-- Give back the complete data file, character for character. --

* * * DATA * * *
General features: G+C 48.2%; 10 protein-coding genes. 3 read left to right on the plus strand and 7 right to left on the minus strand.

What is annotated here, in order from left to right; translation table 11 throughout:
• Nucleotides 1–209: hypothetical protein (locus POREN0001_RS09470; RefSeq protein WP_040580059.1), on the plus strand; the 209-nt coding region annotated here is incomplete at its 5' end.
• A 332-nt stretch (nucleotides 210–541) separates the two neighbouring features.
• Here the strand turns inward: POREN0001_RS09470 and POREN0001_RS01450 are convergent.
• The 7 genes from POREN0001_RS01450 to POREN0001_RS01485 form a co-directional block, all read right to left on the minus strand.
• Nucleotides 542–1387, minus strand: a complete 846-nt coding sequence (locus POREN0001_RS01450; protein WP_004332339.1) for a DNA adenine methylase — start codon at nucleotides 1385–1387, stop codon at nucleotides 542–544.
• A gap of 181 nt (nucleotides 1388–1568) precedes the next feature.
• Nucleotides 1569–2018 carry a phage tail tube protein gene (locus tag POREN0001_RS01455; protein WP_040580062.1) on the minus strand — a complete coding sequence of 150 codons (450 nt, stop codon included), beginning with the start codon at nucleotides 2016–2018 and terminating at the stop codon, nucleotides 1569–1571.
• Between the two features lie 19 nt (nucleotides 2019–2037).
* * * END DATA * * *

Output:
General features: G+C 48.2%; 10 protein-coding genes. 3 read left to right on the plus strand and 7 right to left on the minus strand.

What is annotated here, in order from left to right; translation table 11 throughout:
• Nucleotides 1–209: hypothetical protein (locus POREN0001_RS09470; RefSeq protein WP_040580059.1), on the plus strand; the 209-nt coding region annotated here is incomplete at its 5' end.
• A 332-nt stretch (nucleotides 210–541) separates the two neighbouring features.
• Here the strand turns inward: POREN0001_RS09470 and POREN0001_RS01450 are convergent.
• The 7 genes from POREN0001_RS01450 to POREN0001_RS01485 form a co-directional block, all read right to left on the minus strand.
• Nucleotides 542–1387, minus strand: a complete 846-nt coding sequence (locus POREN0001_RS01450; protein WP_004332339.1) for a DNA adenine methylase — start codon at nucleotides 1385–1387, stop codon at nucleotides 542–544.
• A gap of 181 nt (nucleotides 1388–1568) precedes the next feature.
• Nucleotides 1569–2018 carry a phage tail tube protein gene (locus tag POREN0001_RS01455; protein WP_040580062.1) on the minus strand — a complete coding sequence of 150 codons (450 nt, stop codon included), beginning with the start codon at nucleotides 2016–2018 and terminating at the stop codon, nucleotides 1569–1571.
• Between the two features lie 19 nt (nucleotides 2019–2037).